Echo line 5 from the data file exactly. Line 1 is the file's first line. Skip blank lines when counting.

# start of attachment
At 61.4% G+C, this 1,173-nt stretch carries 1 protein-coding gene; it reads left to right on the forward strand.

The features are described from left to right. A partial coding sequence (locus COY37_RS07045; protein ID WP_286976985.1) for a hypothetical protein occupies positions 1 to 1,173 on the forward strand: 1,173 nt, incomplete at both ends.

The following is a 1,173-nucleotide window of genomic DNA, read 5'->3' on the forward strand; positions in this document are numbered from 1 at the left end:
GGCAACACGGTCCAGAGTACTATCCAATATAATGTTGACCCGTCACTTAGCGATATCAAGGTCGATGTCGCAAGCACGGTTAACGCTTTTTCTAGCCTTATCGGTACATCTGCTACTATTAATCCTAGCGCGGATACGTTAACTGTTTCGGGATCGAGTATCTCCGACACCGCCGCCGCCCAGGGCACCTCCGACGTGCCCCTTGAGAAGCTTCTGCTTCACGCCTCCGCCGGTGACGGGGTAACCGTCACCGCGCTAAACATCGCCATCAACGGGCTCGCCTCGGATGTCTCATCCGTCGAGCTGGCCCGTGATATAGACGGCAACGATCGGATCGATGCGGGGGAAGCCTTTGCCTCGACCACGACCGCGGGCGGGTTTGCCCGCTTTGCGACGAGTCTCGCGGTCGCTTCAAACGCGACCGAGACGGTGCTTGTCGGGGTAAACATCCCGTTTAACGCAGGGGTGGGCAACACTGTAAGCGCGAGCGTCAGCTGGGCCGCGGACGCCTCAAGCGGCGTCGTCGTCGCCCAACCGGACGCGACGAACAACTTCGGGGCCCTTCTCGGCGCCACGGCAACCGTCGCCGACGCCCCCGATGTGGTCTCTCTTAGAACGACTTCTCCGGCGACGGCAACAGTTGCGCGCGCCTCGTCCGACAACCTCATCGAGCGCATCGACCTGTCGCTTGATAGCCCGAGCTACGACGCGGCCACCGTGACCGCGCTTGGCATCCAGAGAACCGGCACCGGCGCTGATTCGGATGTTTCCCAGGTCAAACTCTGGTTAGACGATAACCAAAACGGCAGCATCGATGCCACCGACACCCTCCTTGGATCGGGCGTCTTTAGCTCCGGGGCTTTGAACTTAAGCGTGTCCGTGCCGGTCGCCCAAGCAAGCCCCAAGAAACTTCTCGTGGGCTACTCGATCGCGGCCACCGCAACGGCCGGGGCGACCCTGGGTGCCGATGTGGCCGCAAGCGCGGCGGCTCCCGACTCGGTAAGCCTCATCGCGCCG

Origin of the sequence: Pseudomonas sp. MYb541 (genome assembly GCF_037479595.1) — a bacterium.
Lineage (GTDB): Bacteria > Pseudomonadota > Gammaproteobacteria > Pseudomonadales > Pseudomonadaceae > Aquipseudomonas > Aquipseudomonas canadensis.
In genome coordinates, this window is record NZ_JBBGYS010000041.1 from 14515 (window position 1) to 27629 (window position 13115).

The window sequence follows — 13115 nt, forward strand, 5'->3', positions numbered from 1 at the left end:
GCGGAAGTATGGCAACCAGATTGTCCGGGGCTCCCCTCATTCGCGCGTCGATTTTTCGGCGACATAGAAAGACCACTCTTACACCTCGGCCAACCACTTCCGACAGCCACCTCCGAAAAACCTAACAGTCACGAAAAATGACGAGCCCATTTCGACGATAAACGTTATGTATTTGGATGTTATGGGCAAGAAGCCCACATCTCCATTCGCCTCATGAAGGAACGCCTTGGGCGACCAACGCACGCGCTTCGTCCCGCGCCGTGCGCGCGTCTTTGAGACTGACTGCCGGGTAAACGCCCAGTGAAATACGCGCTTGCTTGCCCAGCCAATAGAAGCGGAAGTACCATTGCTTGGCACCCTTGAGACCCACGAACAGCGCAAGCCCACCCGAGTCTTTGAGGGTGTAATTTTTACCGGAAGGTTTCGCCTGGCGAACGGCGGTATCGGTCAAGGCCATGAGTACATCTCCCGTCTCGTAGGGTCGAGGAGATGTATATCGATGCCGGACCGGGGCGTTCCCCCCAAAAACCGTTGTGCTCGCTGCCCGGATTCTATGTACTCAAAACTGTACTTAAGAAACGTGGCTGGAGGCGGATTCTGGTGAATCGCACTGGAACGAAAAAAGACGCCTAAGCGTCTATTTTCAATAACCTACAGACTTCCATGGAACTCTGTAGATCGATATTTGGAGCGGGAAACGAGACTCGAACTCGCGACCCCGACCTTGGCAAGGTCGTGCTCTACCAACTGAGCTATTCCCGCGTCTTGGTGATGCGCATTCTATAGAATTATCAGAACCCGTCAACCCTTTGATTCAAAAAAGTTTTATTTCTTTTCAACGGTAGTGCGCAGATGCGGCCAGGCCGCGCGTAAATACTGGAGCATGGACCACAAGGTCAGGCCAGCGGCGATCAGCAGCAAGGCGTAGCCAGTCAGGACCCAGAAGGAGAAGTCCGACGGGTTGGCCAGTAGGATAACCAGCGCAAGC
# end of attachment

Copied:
Origin of the sequence: Pseudomonas sp. MYb541 (genome assembly GCF_037479595.1) — a bacterium.